Look around your local supermarket—many gluten free labels that invaded packaged foods are no longer there.
Now, strict sticker guidelines apply to packaged food items that are claiming to be gluten free. This effort by the FDA aims to protect people with celiac disease; but may be causing problems for others on the gluten-free bandwagon.
Gluten is a binding agent that can be found in wheat and barley. The only known way to manage symptoms of celiac disease is to eat a gluten free diet.
Because of gluten-free foods’ popularity in recent years, labels were slapped on many items. Now, the new gluten free definition eliminates uncertainty on how products are labeled to assure they meet clear FDA standards.
“I've noticed that the labels actually changed from the products that we were receiving that had a gluten free label just a week ago,” noted Jordan Schlabach. “It seems that the label has been taken off.”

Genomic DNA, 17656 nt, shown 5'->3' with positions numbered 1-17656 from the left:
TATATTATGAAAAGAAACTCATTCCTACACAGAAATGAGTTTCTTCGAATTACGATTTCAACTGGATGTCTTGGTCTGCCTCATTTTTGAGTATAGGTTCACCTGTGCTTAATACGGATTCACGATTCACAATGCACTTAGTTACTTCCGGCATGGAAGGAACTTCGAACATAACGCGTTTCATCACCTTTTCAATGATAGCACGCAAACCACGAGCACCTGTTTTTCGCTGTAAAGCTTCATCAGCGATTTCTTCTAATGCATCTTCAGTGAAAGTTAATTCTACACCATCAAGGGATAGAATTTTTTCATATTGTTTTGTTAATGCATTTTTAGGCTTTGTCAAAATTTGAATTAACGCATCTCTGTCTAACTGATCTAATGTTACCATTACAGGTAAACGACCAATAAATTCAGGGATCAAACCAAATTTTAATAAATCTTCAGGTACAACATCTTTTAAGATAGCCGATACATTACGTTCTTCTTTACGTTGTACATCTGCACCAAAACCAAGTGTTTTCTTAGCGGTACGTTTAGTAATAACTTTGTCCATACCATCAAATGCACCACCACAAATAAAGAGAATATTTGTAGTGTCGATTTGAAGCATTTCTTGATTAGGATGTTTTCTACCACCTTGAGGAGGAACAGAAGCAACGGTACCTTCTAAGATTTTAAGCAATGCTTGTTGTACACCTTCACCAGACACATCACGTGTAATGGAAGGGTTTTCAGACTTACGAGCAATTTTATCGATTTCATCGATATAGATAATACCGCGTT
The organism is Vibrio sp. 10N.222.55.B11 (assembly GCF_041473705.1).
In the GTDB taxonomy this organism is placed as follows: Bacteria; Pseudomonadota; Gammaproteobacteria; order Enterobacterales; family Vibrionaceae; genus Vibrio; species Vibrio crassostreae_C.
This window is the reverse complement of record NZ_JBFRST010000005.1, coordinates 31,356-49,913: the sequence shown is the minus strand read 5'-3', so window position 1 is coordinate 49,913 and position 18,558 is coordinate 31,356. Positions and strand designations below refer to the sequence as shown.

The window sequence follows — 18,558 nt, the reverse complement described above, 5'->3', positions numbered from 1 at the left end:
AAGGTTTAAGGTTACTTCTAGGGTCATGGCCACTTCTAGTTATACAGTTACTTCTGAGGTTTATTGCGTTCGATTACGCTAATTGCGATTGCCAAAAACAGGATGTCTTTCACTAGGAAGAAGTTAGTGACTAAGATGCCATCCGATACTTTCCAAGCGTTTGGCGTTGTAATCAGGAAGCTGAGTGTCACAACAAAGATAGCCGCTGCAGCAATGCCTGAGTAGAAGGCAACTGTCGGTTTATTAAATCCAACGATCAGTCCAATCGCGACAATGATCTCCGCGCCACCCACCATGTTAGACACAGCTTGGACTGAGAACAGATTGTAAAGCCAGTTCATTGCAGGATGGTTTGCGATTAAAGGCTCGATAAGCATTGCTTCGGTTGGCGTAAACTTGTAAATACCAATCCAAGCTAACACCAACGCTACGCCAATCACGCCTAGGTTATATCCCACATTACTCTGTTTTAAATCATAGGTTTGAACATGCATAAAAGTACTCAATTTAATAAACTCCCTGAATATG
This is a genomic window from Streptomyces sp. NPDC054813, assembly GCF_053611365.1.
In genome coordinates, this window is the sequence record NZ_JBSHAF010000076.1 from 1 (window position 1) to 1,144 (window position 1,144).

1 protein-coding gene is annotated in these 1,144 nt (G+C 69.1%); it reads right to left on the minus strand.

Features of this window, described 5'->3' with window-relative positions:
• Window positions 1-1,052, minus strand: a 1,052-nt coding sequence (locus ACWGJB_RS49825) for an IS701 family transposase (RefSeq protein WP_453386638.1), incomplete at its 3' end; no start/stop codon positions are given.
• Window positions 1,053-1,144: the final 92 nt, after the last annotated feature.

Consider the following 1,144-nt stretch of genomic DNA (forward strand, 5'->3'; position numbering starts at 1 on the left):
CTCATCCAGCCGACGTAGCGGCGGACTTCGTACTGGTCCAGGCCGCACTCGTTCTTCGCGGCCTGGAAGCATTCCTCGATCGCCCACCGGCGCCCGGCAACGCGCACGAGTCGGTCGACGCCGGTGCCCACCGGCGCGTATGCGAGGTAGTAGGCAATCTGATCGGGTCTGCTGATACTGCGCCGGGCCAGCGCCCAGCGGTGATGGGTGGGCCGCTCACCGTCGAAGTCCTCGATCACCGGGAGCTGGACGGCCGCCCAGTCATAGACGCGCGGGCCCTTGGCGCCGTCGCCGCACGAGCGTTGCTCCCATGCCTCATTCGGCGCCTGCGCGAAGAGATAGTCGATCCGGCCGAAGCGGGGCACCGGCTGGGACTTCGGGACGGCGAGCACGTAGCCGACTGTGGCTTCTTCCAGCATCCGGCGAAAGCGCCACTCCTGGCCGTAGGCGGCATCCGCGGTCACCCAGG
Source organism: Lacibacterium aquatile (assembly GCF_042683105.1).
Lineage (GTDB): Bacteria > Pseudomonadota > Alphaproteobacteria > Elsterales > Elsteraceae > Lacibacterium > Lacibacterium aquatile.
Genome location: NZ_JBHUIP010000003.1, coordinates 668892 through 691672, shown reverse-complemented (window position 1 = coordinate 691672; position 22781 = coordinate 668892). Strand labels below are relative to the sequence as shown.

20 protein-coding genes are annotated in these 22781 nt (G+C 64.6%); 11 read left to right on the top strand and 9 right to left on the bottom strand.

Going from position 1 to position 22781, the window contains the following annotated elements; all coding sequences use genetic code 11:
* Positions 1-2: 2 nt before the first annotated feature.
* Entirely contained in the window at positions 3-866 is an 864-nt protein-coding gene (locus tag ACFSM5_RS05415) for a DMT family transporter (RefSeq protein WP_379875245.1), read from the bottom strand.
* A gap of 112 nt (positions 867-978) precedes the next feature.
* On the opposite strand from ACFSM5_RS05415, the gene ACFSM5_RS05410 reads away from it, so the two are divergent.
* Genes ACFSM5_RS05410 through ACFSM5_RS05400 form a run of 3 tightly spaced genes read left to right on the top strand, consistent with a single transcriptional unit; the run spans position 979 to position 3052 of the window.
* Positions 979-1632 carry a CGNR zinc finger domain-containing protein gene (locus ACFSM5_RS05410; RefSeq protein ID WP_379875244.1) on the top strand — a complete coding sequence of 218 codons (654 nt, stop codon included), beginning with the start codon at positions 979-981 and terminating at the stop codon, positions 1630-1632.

This discovery came as a surprise to Schlabach, owner of Yoder's Marketplace and Deli, as he searched for popular foods sporting the gluten free label.
But Schlabach says he will try to accommodate his customers.
“We get a lot of people in here that are very specific, they want that gluten free product, but they might not know what it does for them.”
But for those with celiac disease or food allergies, gluten free is a necessity.
“It's just going to be finding products to replace the ones that we did have, so I think that's going to be the next step going forward.”
Under the new FDA definition, foods carrying a gluten-free label must contain fewer than 20 parts per million of gluten—a virtually undetectable amount of gluten that occurs naturally in wheat, rye and barley.